Introduction

CONSAWU regards the New Economic Partnership for Africa’s Development as the birth of the African renaissance. The labour movement and civil society need to find their places in the NEPAD process in order to reach their goals.

Core principles

  1. It is a partnership between African governments and governments of industrialised countries.
  2. It must become a partnership between African governments and their people in which the shared ownership is reflected through the active engagement of African trade unions and civil society organisations.
  3. It must have a serious commitment to engage in participatory development and respect for human rights including labour rights.
  4. It must ensure good governance.

Procedures

CONSAWU will call upon NEPAD and the G8 leaders to:

  1. respect core labour rights in the NEPAD process;
  2. engage trade unions in partnerships to monitor and implement NEPAD’s initiatives and achieve its targets;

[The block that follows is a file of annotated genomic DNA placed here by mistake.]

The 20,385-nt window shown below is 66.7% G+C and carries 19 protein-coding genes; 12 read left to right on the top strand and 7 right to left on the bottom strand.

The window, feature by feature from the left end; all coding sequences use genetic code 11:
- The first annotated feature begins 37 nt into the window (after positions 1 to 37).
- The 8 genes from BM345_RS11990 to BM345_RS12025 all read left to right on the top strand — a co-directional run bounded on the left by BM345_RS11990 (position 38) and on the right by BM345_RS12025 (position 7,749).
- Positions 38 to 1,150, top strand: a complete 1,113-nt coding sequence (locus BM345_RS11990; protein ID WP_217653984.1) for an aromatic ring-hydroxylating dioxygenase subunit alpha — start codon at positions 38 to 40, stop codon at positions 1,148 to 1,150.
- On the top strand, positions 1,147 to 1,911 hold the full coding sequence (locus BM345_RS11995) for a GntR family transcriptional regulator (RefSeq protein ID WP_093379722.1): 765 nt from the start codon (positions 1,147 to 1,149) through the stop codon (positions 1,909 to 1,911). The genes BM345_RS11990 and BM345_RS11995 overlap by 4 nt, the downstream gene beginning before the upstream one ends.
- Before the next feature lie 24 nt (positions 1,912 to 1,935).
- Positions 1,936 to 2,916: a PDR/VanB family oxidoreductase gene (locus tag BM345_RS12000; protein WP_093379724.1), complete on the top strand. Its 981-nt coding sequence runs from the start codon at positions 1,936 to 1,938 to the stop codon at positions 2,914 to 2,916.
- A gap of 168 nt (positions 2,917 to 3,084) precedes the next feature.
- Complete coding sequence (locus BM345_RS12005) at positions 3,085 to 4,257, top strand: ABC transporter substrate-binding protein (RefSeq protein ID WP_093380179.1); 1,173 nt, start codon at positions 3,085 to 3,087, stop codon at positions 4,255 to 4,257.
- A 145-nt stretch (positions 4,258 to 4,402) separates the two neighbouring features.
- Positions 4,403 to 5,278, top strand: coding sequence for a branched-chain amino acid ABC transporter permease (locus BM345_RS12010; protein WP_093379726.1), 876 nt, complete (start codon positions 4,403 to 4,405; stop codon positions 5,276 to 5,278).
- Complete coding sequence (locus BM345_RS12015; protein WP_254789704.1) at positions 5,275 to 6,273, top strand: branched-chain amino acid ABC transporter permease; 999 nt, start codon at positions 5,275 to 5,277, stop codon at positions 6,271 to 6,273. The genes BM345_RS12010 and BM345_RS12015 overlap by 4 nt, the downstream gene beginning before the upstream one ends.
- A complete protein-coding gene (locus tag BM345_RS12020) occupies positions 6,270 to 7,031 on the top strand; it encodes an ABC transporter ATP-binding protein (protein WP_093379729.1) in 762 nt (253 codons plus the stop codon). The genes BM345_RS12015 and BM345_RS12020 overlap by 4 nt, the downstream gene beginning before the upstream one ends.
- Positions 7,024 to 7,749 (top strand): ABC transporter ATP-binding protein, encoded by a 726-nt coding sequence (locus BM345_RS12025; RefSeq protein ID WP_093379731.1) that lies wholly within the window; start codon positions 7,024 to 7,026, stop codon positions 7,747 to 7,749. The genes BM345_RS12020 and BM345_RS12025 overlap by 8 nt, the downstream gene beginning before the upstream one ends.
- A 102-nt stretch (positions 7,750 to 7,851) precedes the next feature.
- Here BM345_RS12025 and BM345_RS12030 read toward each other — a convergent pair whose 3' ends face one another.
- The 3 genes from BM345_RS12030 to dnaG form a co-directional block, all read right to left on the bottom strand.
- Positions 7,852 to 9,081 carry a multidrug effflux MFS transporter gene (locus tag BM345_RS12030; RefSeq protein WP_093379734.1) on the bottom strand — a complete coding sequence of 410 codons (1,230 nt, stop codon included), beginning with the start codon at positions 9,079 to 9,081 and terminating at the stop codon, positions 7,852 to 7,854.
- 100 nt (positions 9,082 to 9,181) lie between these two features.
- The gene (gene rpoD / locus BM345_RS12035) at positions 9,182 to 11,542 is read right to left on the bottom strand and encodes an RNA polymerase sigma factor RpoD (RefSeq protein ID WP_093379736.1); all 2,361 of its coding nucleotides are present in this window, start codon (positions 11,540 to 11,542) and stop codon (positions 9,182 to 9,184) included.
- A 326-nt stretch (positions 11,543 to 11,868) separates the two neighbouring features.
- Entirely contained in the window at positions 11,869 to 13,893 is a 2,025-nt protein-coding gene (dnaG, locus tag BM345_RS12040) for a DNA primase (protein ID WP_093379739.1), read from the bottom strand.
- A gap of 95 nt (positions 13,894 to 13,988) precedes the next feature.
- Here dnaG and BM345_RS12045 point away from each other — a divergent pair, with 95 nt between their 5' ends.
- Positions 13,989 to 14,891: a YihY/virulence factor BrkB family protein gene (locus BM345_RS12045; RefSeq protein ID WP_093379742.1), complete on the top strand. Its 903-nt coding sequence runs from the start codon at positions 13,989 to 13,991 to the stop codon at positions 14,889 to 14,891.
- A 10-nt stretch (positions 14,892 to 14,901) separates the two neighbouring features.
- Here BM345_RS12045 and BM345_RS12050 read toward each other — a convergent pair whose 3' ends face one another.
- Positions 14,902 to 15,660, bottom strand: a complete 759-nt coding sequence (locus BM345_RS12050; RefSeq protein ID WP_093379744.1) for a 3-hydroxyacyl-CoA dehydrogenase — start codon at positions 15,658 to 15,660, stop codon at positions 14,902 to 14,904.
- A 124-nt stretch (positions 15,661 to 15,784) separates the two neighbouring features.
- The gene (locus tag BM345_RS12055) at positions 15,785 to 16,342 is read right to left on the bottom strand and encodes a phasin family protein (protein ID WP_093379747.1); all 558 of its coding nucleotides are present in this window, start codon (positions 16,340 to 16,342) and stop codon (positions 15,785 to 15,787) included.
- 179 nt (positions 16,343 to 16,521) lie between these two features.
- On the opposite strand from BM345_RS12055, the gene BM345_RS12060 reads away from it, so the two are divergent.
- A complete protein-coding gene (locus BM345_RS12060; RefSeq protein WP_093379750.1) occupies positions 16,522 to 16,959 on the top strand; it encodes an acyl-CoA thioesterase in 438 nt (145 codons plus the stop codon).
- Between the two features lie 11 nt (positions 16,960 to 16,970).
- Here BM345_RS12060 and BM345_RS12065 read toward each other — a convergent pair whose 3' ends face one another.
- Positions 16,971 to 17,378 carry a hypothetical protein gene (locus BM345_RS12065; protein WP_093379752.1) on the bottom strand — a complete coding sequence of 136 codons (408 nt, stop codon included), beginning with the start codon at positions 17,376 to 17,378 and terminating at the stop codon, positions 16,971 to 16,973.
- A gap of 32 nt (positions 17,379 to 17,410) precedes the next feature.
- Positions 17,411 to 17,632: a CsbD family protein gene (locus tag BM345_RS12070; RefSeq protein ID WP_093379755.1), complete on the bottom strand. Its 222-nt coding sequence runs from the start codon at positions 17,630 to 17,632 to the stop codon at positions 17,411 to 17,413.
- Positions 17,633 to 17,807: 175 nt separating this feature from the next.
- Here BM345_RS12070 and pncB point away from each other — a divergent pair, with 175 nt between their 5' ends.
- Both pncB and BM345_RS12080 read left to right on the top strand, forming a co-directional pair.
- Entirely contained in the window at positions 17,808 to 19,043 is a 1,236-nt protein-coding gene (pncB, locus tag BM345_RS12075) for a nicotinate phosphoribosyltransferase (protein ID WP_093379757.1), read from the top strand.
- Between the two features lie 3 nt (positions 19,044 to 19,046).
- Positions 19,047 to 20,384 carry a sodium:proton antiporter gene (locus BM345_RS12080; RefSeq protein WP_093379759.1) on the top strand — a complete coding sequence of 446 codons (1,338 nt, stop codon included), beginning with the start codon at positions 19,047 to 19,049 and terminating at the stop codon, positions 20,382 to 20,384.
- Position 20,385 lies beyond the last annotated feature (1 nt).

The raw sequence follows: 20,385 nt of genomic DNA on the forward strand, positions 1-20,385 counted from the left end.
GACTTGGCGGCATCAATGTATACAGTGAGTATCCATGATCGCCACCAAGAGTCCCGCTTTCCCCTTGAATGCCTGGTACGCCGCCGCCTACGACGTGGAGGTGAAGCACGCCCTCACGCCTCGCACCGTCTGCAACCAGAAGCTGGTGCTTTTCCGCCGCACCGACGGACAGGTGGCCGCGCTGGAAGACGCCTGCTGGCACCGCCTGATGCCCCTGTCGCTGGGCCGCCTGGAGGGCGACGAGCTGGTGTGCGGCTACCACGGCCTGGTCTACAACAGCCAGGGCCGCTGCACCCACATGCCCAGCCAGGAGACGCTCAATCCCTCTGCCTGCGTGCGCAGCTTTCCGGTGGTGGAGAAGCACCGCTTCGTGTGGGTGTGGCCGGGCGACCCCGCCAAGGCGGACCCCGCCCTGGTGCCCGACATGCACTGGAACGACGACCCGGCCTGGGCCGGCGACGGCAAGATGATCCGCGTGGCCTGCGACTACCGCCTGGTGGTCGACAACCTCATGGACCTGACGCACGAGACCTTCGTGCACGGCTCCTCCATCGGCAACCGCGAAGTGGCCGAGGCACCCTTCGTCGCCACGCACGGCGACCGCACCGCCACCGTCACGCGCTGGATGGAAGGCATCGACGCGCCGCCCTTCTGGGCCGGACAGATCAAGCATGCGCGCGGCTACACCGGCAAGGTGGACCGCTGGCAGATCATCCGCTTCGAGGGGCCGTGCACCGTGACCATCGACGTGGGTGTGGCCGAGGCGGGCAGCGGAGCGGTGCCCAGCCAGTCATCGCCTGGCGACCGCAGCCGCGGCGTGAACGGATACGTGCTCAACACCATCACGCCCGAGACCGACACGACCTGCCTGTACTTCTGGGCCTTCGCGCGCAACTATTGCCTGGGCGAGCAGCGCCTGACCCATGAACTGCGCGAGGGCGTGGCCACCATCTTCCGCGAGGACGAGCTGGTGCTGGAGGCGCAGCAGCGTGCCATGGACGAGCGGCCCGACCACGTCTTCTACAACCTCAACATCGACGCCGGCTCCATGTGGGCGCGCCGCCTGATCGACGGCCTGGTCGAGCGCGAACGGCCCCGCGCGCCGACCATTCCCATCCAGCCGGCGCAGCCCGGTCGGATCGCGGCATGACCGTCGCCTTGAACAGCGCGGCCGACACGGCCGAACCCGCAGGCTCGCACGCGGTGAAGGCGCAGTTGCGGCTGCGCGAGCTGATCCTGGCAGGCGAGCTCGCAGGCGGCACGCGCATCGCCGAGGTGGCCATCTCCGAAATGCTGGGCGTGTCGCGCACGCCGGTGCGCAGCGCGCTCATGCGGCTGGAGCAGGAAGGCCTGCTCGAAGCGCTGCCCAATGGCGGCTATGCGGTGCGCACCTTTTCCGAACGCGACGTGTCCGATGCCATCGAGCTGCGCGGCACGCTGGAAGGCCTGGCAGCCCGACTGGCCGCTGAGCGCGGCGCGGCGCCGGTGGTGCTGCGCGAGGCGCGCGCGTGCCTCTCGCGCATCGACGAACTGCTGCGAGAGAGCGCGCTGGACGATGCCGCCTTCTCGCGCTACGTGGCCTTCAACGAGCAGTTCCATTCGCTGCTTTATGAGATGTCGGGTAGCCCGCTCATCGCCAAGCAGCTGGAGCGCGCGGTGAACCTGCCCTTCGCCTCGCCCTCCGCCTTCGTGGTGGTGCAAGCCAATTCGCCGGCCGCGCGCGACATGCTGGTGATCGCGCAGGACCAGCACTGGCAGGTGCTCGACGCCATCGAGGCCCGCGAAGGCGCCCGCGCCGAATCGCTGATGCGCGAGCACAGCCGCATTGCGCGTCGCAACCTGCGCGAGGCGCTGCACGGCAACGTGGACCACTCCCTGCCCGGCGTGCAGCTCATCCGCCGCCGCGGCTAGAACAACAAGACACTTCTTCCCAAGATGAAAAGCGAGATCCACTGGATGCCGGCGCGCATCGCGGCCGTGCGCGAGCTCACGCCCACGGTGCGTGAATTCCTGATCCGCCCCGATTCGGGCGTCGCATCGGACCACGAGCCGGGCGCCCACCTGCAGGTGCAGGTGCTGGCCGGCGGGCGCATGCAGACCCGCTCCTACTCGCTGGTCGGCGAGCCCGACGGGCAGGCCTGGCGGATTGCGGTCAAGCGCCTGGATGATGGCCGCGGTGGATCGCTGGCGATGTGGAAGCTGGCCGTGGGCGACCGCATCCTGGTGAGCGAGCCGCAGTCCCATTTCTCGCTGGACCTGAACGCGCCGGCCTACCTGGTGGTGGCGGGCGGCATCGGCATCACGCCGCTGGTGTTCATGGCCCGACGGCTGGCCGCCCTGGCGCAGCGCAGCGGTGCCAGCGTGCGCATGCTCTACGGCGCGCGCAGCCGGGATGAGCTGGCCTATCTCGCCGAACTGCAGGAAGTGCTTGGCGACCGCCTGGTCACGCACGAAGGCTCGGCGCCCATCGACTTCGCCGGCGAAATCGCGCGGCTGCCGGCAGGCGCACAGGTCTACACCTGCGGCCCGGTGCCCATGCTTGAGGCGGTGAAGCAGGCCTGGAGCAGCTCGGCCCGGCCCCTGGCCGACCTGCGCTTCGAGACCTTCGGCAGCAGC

3. build upon, and go beyond, the existing HIPC initiative for the poorest countries by setting a maximum ceiling on debt relief, including the option of total debt reduction;
  4. eliminate corruption and waste through the efficient management of public resources;
  5. ensure that good governance is truly practised by all African governments through popular participation in decision-making, transparency and accountability;
  6. ensure that the Poverty Reduction Strategy Papers of the World Bank are drawn up with trade union involvement and participation at local level;
  7. halt the drive by the World Bank to transfer the public service into private monopolies;
  8. undertake a social impact analysis of the loan instruments operated by the International Financial Institutions;
  9. ensure that foreign investors respect the OECD guidelines for multinational enterprises through an enhanced implementation process for Africa;
  10. ensure market access for the products of African countries on the basis of respect for core labour rights;
  11. ensure that Western governments commit themselves to substantially increasing their contributions to the Global Fund to fight AIDS, tuberculosis and malaria in order to ensure sufficient resources to fight these diseases which are claiming the lives of millions.

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